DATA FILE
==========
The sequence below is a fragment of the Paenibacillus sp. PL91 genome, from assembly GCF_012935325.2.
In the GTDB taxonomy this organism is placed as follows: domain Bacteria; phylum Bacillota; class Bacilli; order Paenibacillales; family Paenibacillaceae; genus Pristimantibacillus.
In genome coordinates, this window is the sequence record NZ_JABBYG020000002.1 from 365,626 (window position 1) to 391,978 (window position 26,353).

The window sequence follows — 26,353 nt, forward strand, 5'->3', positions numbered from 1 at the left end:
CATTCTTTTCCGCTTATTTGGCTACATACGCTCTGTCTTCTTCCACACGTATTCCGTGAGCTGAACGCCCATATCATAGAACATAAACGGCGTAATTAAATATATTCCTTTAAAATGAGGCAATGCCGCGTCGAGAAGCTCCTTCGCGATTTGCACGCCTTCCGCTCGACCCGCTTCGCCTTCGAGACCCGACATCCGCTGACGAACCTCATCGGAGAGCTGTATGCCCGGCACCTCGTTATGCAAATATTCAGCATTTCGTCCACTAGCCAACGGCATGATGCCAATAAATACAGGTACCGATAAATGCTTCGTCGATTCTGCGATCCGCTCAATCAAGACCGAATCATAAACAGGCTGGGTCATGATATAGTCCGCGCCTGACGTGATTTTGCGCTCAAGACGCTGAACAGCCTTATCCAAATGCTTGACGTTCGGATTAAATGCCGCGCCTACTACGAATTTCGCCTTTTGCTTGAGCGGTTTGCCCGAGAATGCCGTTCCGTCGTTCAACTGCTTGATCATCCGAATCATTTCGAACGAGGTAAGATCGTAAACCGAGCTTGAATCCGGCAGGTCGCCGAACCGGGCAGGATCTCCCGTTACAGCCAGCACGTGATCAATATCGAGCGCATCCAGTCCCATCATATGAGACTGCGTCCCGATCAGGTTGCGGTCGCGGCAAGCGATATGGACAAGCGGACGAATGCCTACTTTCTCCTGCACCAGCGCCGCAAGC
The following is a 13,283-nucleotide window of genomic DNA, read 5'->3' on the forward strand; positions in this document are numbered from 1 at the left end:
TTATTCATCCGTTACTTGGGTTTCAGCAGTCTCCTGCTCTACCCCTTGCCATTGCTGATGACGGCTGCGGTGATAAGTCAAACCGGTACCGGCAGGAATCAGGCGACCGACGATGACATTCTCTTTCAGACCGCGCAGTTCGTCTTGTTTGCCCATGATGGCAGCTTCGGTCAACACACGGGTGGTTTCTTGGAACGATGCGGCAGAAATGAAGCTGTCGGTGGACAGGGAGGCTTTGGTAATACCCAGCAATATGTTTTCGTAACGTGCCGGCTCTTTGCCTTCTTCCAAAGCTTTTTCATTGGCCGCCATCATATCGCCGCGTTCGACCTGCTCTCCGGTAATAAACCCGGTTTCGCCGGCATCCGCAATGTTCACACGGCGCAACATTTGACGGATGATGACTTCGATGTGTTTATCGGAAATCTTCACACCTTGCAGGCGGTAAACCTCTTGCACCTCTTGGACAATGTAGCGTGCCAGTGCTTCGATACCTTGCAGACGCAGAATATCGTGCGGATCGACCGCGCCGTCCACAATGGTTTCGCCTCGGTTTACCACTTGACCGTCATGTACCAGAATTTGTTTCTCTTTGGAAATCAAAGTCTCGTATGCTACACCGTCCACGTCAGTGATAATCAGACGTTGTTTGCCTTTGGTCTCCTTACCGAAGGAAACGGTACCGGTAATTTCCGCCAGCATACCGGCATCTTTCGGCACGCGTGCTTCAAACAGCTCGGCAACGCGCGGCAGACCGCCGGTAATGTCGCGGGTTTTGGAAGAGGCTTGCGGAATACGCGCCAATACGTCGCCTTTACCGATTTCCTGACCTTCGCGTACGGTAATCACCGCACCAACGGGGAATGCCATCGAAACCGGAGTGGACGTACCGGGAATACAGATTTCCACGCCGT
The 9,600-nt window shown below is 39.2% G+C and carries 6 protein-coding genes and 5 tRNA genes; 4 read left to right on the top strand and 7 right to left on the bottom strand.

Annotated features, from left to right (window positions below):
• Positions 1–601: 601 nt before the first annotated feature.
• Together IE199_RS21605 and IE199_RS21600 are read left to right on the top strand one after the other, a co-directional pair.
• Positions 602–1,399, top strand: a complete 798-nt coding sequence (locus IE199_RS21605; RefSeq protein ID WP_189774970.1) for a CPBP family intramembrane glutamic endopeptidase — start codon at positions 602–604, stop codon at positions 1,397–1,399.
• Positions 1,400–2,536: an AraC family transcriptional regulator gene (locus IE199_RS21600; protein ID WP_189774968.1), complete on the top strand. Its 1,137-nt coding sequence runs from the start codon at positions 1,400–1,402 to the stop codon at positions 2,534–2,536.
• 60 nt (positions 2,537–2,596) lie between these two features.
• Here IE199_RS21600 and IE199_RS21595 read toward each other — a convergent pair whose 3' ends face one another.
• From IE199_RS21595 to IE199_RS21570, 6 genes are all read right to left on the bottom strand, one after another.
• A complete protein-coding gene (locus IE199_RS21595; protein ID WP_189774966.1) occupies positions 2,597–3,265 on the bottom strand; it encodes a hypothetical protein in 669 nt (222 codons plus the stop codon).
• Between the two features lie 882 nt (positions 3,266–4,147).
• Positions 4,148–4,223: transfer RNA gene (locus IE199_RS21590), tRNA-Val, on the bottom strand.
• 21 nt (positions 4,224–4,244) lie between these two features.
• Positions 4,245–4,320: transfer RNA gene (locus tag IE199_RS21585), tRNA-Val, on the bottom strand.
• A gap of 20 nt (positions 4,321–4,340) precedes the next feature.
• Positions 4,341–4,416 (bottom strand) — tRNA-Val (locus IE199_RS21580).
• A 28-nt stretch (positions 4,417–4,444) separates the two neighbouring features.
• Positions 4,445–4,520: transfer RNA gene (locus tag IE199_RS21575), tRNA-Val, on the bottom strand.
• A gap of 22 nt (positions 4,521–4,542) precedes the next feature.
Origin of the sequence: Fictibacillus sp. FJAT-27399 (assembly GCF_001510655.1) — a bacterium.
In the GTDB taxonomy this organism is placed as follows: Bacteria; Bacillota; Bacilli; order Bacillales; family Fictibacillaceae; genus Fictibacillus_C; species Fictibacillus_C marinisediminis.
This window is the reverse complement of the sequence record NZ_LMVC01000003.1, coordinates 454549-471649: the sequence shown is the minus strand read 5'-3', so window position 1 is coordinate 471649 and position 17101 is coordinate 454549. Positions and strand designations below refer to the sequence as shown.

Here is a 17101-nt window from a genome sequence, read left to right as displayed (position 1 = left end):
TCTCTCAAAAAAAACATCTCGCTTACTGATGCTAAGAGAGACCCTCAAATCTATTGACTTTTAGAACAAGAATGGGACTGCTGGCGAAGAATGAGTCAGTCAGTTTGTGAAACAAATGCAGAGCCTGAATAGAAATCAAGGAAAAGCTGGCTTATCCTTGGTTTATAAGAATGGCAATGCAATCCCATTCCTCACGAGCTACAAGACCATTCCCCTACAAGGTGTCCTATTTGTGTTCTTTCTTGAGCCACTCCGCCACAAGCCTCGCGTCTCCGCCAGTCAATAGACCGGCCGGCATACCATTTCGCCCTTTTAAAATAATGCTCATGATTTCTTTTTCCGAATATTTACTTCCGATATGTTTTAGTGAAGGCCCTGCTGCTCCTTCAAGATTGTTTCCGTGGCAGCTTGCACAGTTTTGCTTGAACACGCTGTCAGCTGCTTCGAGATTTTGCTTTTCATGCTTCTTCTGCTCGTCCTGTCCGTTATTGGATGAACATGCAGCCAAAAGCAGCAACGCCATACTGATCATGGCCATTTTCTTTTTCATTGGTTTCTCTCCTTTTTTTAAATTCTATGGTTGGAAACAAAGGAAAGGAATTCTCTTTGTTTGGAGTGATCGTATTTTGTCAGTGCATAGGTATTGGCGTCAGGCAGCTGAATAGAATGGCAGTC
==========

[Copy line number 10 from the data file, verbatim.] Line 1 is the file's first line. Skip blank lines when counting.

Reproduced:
• Positions 1–601: 601 nt before the first annotated feature.